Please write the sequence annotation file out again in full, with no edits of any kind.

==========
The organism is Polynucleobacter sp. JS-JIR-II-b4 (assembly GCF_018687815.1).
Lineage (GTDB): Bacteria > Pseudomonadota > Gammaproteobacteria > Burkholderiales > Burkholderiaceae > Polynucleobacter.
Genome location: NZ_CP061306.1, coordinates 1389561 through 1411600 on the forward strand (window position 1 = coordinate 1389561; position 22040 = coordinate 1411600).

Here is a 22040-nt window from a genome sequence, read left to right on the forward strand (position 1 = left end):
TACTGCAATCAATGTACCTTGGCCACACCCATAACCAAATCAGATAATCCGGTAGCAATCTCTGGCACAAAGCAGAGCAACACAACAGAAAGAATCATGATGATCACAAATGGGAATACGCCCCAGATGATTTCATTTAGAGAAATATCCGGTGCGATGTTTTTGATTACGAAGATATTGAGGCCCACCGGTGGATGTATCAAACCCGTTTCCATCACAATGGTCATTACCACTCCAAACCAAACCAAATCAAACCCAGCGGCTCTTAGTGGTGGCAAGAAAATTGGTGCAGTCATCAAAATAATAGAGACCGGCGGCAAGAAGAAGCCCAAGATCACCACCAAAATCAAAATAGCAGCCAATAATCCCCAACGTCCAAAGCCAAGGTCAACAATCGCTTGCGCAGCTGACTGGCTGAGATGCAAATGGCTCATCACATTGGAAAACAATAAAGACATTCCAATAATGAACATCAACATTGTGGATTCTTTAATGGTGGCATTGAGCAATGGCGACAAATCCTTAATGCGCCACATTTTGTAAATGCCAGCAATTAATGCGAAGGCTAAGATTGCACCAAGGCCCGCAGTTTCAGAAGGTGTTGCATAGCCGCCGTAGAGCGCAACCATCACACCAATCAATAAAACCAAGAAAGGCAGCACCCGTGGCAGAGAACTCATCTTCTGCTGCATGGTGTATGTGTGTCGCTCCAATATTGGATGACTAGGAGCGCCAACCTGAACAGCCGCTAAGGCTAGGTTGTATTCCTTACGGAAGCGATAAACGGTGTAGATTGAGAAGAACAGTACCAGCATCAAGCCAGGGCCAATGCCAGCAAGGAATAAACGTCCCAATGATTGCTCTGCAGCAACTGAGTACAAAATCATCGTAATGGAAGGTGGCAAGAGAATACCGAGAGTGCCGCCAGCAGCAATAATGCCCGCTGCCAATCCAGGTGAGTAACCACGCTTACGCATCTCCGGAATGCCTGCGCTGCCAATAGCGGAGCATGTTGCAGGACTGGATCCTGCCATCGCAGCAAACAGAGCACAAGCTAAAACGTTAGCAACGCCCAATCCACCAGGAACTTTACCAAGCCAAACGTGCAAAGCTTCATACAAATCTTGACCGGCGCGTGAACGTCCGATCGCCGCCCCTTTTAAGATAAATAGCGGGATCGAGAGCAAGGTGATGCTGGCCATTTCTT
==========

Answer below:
The organism is Polynucleobacter sp. JS-JIR-II-b4 (assembly GCF_018687815.1).
Lineage (GTDB): Bacteria > Pseudomonadota > Gammaproteobacteria > Burkholderiales > Burkholderiaceae > Polynucleobacter.
Genome location: NZ_CP061306.1, coordinates 1389561 through 1411600 on the forward strand (window position 1 = coordinate 1389561; position 22040 = coordinate 1411600).

Here is a 22040-nt window from a genome sequence, read left to right on the forward strand (position 1 = left end):
TACTGCAATCAATGTACCTTGGCCACACCCATAACCAAATCAGATAATCCGGTAGCAATCTCTGGCACAAAGCAGAGCAACACAACAGAAAGAATCATGATGATCACAAATGGGAATACGCCCCAGATGATTTCATTTAGAGAAATATCCGGTGCGATGTTTTTGATTACGAAGATATTGAGGCCCACCGGTGGATGTATCAAACCCGTTTCCATCACAATGGTCATTACCACTCCAAACCAAACCAAATCAAACCCAGCGGCTCTTAGTGGTGGCAAGAAAATTGGTGCAGTCATCAAAATAATAGAGACCGGCGGCAAGAAGAAGCCCAAGATCACCACCAAAATCAAAATAGCAGCCAATAATCCCCAACGTCCAAAGCCAAGGTCAACAATCGCTTGCGCAGCTGACTGGCTGAGATGCAAATGGCTCATCACATTGGAAAACAATAAAGACATTCCAATAATGAACATCAACATTGTGGATTCTTTAATGGTGGCATTGAGCAATGGCGACAAATCCTTAATGCGCCACATTTTGTAAATGCCAGCAATTAATGCGAAGGCTAAGATTGCACCAAGGCCCGCAGTTTCAGAAGGTGTTGCATAGCCGCCGTAGAGCGCAACCATCACACCAATCAATAAAACCAAGAAAGGCAGCACCCGTGGCAGAGAACTCATCTTCTGCTGCATGGTGTATGTGTGTCGCTCCAATATTGGATGACTAGGAGCGCCAACCTGAACAGCCGCTAAGGCTAGGTTGTATTCCTTACGGAAGCGATAAACGGTGTAGATTGAGAAGAACAGTACCAGCATCAAGCCAGGGCCAATGCCAGCAAGGAATAAACGTCCCAATGATTGCTCTGCAGCAACTGAGTACAAAATCATCGTAATGGAAGGTGGCAAGAGAATACCGAGAGTGCCGCCAGCAGCAATAATGCCCGCTGCCAATCCAGGTGAGTAACCACGCTTACGCATCTCCGGAATGCCTGCGCTGCCAATAGCGGAGCATGTTGCAGGACTGGATCCTGCCATCGCAGCAAACAGAGCACAAGCTAAAACGTTAGCAACGCCCAATCCACCAGGAACTTTACCAAGCCAAACGTGCAAAGCTTCATACAAATCTTGACCGGCGCGTGAACGTCCGATCGCCGCCCCTTTTAAGATAAATAGCGGGATCGAGAGCAAGGTGATGCTGGCCATTTCTT